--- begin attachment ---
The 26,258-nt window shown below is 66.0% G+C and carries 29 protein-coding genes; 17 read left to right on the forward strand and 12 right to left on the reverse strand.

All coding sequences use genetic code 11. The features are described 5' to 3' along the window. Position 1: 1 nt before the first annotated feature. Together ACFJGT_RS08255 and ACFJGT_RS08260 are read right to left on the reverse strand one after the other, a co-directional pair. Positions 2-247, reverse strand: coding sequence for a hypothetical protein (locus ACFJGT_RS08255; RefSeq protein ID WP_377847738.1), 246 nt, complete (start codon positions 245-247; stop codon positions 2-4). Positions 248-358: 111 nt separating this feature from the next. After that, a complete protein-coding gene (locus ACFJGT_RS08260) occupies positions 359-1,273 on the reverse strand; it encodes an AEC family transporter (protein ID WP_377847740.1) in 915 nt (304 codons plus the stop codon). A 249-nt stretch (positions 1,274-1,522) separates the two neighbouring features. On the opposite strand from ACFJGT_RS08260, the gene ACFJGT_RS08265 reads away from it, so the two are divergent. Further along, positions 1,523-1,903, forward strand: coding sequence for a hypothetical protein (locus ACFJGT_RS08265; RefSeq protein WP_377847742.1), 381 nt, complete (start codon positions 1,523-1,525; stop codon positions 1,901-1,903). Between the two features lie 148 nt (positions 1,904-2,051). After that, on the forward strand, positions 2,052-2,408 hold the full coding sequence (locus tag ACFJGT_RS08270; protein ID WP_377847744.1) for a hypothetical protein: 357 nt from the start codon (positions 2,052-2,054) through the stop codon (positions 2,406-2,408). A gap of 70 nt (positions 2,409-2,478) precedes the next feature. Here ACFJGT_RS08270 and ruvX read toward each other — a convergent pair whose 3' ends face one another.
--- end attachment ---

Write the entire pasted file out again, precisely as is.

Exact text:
The 26,258-nt window shown below is 66.0% G+C and carries 29 protein-coding genes; 17 read left to right on the forward strand and 12 right to left on the reverse strand.

All coding sequences use genetic code 11. The features are described 5' to 3' along the window. Position 1: 1 nt before the first annotated feature. Together ACFJGT_RS08255 and ACFJGT_RS08260 are read right to left on the reverse strand one after the other, a co-directional pair. Positions 2-247, reverse strand: coding sequence for a hypothetical protein (locus ACFJGT_RS08255; RefSeq protein ID WP_377847738.1), 246 nt, complete (start codon positions 245-247; stop codon positions 2-4). Positions 248-358: 111 nt separating this feature from the next. After that, a complete protein-coding gene (locus ACFJGT_RS08260) occupies positions 359-1,273 on the reverse strand; it encodes an AEC family transporter (protein ID WP_377847740.1) in 915 nt (304 codons plus the stop codon). A 249-nt stretch (positions 1,274-1,522) separates the two neighbouring features. On the opposite strand from ACFJGT_RS08260, the gene ACFJGT_RS08265 reads away from it, so the two are divergent. Further along, positions 1,523-1,903, forward strand: coding sequence for a hypothetical protein (locus ACFJGT_RS08265; RefSeq protein WP_377847742.1), 381 nt, complete (start codon positions 1,523-1,525; stop codon positions 1,901-1,903). Between the two features lie 148 nt (positions 1,904-2,051). After that, on the forward strand, positions 2,052-2,408 hold the full coding sequence (locus tag ACFJGT_RS08270; protein ID WP_377847744.1) for a hypothetical protein: 357 nt from the start codon (positions 2,052-2,054) through the stop codon (positions 2,406-2,408). A gap of 70 nt (positions 2,409-2,478) precedes the next feature. Here ACFJGT_RS08270 and ruvX read toward each other — a convergent pair whose 3' ends face one another.